Patrick James is proving he’s got the voice to succeed

Dealing with weight and sexuality were the easy bits. Now Patrick James aims to show he can sustain a career in the music business after his TV talent show success, writes Ed Power.

Patrick James is proving he’s got the voice to succeed

EVEN by the underdog-adoring metrics of reality television, Voice of Ireland winner Patrick James is an unlikely star-in-the-making. Prior to entering the RTÉ talent show he had never performed live.

He was overweight — still taboo in an industry where looks count for as much than artistic virtuosity. Since childhood he’s been dogged by low-self esteem. Were he to rock up at X Factor auditions, Simon Cowell would probably shake his head and sigh.

“I’m not a conventional pop star,” nods the 24-year-old, who has dropped his second name, Donoghue, on the premise that ‘Patrick James’ sounds like the moniker a pop star might have. “That’s why I entered The Voice. It’s about your singing, not your appearance. It was important I wasn’t judged by my weight.”

The 24-year-old is also a realist. He understands the track record of Voice of Ireland winners is not stellar. For the majority, their triumph represents a minor leg-up — nothing more. Many are still playing the pub and regional club circuit where they started. Their 15 minutes of fame has turned out to be closer to 15 seconds.

“It is something that definitely plays on my mind,” says James, who was coached on The Voice by Saturdays singer Una Foden and aspires to be Ireland’s answer to Sam Smith. “I’d be lying if I said it didn’t. On the other hand, previous winners ARE successful in a way. They’re gigging, they are working in music. If that is what it came to, I’d be happy.”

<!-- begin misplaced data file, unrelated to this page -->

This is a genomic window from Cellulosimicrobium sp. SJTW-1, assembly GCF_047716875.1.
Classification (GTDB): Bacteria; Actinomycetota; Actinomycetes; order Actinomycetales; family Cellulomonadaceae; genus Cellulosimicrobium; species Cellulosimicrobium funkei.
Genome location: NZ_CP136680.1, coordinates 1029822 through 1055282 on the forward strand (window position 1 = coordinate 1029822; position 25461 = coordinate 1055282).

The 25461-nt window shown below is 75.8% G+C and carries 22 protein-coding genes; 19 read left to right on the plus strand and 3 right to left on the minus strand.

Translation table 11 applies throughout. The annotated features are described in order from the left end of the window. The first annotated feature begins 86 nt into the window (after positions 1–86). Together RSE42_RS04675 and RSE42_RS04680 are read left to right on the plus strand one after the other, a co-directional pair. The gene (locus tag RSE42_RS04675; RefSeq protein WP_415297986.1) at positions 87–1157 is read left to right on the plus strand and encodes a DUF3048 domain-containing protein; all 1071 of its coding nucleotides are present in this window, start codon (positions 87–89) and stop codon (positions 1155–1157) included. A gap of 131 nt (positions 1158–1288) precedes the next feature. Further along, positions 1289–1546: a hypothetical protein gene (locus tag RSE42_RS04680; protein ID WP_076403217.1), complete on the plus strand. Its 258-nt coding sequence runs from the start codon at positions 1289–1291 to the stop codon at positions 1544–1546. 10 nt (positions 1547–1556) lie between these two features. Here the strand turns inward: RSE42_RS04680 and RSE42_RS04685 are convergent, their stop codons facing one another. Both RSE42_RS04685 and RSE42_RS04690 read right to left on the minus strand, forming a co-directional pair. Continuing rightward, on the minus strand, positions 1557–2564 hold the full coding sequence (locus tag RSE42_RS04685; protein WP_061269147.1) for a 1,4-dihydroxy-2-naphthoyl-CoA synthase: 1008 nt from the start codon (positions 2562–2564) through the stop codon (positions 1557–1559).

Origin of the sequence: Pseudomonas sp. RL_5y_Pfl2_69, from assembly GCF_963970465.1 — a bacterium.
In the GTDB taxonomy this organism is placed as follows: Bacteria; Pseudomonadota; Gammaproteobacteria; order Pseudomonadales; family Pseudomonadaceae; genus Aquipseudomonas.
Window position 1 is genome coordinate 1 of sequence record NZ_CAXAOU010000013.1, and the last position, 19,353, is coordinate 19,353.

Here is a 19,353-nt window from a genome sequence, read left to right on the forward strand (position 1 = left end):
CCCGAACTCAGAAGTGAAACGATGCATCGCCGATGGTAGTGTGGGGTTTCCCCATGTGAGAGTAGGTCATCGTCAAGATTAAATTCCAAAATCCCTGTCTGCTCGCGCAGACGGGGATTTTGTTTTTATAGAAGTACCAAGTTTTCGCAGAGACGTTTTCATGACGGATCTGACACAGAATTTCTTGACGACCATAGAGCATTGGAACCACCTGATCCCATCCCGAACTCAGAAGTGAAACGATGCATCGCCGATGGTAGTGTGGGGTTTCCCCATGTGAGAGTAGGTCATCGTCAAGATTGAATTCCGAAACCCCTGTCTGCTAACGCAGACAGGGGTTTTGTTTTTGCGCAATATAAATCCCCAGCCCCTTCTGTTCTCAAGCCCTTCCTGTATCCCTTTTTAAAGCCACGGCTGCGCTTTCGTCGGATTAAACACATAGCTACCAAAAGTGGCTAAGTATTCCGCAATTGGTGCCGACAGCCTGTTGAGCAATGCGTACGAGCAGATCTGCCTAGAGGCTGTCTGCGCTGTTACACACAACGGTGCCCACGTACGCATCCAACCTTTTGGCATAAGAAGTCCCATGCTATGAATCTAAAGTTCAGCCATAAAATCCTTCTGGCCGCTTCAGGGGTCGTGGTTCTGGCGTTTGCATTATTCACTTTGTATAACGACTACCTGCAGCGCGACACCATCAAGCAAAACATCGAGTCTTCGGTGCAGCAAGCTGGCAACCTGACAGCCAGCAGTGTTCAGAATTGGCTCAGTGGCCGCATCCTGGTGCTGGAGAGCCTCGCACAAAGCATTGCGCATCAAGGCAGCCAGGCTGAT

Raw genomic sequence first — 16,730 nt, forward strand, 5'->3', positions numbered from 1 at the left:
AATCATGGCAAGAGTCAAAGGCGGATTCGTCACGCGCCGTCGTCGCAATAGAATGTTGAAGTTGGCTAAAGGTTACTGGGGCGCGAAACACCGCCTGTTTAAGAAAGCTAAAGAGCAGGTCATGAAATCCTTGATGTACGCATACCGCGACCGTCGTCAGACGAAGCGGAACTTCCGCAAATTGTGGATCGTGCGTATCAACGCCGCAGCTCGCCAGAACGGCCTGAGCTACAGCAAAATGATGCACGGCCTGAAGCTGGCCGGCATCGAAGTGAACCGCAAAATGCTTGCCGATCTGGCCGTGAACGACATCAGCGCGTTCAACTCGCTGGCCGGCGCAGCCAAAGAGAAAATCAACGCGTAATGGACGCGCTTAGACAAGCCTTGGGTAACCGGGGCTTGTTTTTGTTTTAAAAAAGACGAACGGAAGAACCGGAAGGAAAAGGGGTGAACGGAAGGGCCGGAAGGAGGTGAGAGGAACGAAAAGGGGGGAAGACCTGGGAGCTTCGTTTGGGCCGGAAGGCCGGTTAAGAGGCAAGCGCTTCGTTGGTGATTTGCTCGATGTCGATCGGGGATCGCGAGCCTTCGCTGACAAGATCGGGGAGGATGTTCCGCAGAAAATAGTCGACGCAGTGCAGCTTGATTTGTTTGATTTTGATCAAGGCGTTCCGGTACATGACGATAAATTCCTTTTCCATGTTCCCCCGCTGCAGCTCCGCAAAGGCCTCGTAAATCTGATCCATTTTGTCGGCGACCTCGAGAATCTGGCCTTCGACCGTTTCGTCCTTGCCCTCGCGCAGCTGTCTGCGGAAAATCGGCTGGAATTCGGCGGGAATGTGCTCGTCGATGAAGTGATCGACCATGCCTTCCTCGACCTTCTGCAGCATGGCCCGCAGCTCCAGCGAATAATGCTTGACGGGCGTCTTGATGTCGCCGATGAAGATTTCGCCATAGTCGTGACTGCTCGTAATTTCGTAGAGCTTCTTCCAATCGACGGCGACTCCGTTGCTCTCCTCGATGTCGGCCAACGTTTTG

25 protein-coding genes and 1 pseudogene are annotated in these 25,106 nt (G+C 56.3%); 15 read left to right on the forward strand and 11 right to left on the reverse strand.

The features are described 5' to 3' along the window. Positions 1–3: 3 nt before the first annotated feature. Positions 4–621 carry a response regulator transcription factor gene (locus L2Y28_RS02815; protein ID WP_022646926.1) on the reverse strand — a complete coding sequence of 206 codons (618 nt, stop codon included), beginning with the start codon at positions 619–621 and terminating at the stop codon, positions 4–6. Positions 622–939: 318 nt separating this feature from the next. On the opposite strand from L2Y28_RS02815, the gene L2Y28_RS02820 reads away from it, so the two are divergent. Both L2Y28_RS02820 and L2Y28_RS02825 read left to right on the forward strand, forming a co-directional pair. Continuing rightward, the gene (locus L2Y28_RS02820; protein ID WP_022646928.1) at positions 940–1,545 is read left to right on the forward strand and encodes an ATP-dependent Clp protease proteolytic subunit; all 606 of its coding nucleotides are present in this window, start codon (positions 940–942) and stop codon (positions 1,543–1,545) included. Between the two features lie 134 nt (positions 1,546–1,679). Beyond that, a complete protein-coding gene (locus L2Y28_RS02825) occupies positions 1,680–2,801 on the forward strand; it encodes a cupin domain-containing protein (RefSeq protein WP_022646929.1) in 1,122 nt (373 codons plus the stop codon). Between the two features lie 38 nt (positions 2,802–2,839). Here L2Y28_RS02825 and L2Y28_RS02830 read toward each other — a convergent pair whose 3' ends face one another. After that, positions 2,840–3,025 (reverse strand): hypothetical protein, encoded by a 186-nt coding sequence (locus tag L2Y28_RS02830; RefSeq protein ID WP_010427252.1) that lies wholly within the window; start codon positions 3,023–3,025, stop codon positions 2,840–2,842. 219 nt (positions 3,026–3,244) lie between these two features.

James has just released a debut single, a cover of Josh Osho’s ‘Redemption Days’. At time of writing, the track is on course to reach the top 20. A great deal rides on it breaking through.

“If it doesn’t do well there is every possibility I won’t have a future,” he says.”I appreciate that. I know my future with Universal depends on it performing well. The feedback is positive. Some radio stations are sniffy about Voice of Ireland winners and won’t at co-operate. Most are very supportive.”

The business is, he reports, far less glamorous than advertised. “It’s hard work — I was in Galway yesterday. Today I’m going to Longford to do radio. I’m not complaining. If was I asked I’d stand out in the traffic. Whatever is required.”

Still, he hasn’t quite given up the day job. James is on leave from Dunnes Stores, with the understanding he can return should his dreams of stardom come to naught.

“It wouldn’t be the end of the world. I went from having never done a gig in my life to being the winner of The Voice.

“The thing about this industry is that you don’t know where you are going to be tomorrow. I’d like to have chart-topping success. If it doesn’t work out… well at least I know I’ve given it my all. In music, you should not take anything for granted. I’m certainly not.”

He has been on the receiving end of some negativity on social media, mostly relating to his weight. On The Voice, James was undeniably hefty. He has since shed two and a half stone and is determined to lose more.

“Extra weight makes you self-conscious,” he says.”It is something I’ve had trouble with my whole life. I’ve been on a diet and am making positive changes.”

Early during the filming of The Voice, the producers asked James if he wanted to be public about being gay. Out since his teens, he didn’t have to think about it.

“My parents were very supportive of me coming out,” he says. “Being openly gay has never been an issue for me. It’s amazing how far this country has come. Of course, I understand not everyone finds it as easy. If my being out helps someone watching at home [come to terms with their sexuality]... that would mean more than anything to me.”

‘Redemption Days’ is out now

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